Evaluation of a Dutch public-private partnership to promote healthier diet.

Department of Health Education and Promotion, Maastricht University, Maastricht, The Netherlands.
American journal of health promotion: AJHP (Impact Factor: 2.37). 05/2006; 20(5):309-12. DOI: 10.4278/0890-1171-20.5.309
Source: PubMed

ABSTRACT Public-private partnerships may help to promote healthy diets. We assessed customers' exposure to and the acceptability of a Dutch public-private healthy diet campaign in butcher's shops and investigated the effects on the purchase of lean meat and the use of liquid cooking margarine and potential behavioral determinants.
The pretest-posttest control group design included 486 customers (242 experimental and 244 control) of butcher shops representing 64% of the original sample. Campaign exposure, acceptability, and behavioral effects were measured by a questionnaire.
Seventy-one percent of the customers noticed the campaign. Scores on the acceptability were positive to very positive. Regression analysis revealed that customers in the experimental condition evaluated the campaign better (B = .415; p < .05) and felt more encouraged to buy lean meat (B = .252; p < .05) than customers in the control condition. No effects on behavior were found.
Study design limitations included possible campaign exposure of control group participants. The study shows the feasibility and acceptability of a joint health-promoting activity through a public-private partnership, but there were no effects on behavior.

Download full-text


Available from: Hilde M van Keulen, Jul 14, 2014
  • Source
    Mathematical Social Sciences 01/2007; · 0.46 Impact Factor
  • Source
    [Show abstract] [Hide abstract]
    ABSTRACT: Increasingly high rates of obesity have heightened interest among researchers and practitioners in identifying evidence-based interventions to increase access to healthful foods and beverages. Because most food purchasing decisions are made in food stores, such settings are optimal for interventions aimed at influencing these decisions. The objective of this review was to synthesize the evidence on supermarket and grocery store interventions to promote healthful food choices. We searched PubMed through July 2012 to identify original research articles evaluating supermarket and grocery store interventions that promoted healthful food choices. We categorized each intervention by type of intervention strategy and extracted and summarized data on each intervention. We developed a scoring system for evaluating each intervention and assigned points for study design, effectiveness, reach, and availability of evidence. We averaged points for each intervention category and compared the strength of the evidence for each category. We identified 58 articles and characterized 33 interventions. We found 7 strategies used alone or in combination. The most frequently used strategy was the combination of point-of-purchase and promotion and advertising (15 interventions); evidence for this category was scored as sufficient. On average, of 3 points possible, the intervention categories scored 2.6 for study design, 1.1 for effectiveness, 0.3 for reach, and 2 for availability of evidence. Three categories showed sufficient evidence; 4 showed insufficient evidence; none showed strong evidence. More rigorous testing of interventions aimed at improving food and beverage choices in food stores, including their effect on diet and health outcomes, is needed.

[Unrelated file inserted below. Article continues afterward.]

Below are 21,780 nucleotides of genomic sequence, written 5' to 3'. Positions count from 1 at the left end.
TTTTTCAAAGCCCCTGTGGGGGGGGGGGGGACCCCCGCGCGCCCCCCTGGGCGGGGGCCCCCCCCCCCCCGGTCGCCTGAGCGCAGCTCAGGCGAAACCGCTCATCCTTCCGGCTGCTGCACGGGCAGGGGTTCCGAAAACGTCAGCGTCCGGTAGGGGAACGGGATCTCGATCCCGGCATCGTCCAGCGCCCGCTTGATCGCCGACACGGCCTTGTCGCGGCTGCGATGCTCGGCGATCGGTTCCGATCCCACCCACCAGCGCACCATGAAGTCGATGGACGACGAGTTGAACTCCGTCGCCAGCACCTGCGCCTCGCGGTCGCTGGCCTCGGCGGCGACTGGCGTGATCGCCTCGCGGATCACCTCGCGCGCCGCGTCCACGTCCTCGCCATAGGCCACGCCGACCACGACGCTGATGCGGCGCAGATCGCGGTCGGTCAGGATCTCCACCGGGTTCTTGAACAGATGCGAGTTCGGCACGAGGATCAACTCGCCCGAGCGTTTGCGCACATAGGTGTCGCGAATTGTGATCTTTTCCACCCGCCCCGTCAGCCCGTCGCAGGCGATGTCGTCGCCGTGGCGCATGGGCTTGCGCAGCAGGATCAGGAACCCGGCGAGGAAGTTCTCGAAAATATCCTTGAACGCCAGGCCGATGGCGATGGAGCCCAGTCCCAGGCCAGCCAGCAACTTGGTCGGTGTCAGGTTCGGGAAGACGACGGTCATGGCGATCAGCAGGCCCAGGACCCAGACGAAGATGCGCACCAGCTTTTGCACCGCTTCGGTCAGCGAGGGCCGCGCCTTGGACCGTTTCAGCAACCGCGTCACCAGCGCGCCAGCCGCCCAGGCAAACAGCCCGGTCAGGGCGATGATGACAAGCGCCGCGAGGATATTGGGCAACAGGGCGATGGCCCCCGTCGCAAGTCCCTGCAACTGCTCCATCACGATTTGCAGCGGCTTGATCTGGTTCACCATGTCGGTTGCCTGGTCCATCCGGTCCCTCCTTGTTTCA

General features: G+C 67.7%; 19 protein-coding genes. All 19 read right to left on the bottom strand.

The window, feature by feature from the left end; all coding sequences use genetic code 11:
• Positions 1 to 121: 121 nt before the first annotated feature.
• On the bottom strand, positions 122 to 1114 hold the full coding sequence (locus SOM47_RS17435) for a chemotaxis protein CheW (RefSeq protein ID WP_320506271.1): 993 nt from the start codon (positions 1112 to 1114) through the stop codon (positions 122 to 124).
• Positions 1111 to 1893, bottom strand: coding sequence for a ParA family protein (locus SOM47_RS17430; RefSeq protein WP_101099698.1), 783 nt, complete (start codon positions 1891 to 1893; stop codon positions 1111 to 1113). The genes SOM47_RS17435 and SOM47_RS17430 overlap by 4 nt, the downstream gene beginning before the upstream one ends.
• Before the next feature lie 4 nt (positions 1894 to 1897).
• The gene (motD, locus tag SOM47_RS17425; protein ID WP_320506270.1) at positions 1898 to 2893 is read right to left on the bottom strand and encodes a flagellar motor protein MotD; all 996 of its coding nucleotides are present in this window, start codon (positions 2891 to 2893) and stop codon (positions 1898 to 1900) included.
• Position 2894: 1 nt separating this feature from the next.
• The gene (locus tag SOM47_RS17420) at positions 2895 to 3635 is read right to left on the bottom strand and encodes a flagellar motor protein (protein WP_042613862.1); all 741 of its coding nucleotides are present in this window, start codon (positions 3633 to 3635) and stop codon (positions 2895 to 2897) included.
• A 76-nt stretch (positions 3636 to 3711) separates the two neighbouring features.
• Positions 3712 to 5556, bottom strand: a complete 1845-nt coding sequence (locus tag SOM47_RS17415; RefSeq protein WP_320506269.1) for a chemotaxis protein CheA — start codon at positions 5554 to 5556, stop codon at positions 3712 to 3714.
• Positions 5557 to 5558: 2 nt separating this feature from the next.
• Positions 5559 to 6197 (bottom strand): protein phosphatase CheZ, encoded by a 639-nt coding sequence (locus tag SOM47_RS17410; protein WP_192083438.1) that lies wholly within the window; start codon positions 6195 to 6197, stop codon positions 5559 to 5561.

Preventing chronic disease 04/2013; 10:E50. DOI:10.5888/pcd10.120156 · 1.96 Impact Factor
  • Source
    [Show abstract] [Hide abstract]
    ABSTRACT: CONTEXT: Reducing health inequalities is a policy priority in many developed countries. Little is known about effective strategies to reduce inequalities in obesity and its underlying behaviors. The goal of the study was to investigate differential effectiveness of interventions aimed at obesity prevention, the promotion of physical activity or a healthy diet by SES. EVIDENCE ACQUISITION: Subgroup analyses in 2010 and 2011 of 26 Dutch studies funded by The Netherlands Organization for Health Research and Development after 1990 (n=17) or identified by expert contact (n=9). Methodologic quality and differential effects were synthesized in harvest plots, subdivided by setting, age group, intensity, and time to follow-up. EVIDENCE SYNTHESIS: Seven lifestyle interventions were rated more effective and four less effective in groups with high SES; for 15 studies no differential effects could be demonstrated. One study in the healthcare setting showed comparable effects in both socioeconomic groups. The only mass media campaign provided modest evidence for higher effectiveness among those with high SES. Individually tailored and workplace interventions were either more effective in higher-SES groups (n=4) or no differential effects were demonstrated (n=9). School-based studies (n=7) showed mixed results. Two of six community studies provided evidence for better effectiveness in lower-SES groups; none were more effective in higher-SES groups. One high-intensity community-based study provided best evidence for higher effectiveness in low-SES groups. CONCLUSIONS: Although for the majority of interventions aimed at obesity prevention, the promotion of physical activity, or a healthy diet, no differential effectiveness could be demonstrated, interventions may widen as well as reduce socioeconomic inequalities in these outcomes. Equity-specific subgroup analyses contribute to needed knowledge about what may work to reduce socioeconomic inequalities in obesity and underlying health behaviors.
    American journal of preventive medicine 06/2013; 44(6):e57-e66. DOI:10.1016/j.amepre.2012.11.041 · 4.28 Impact Factor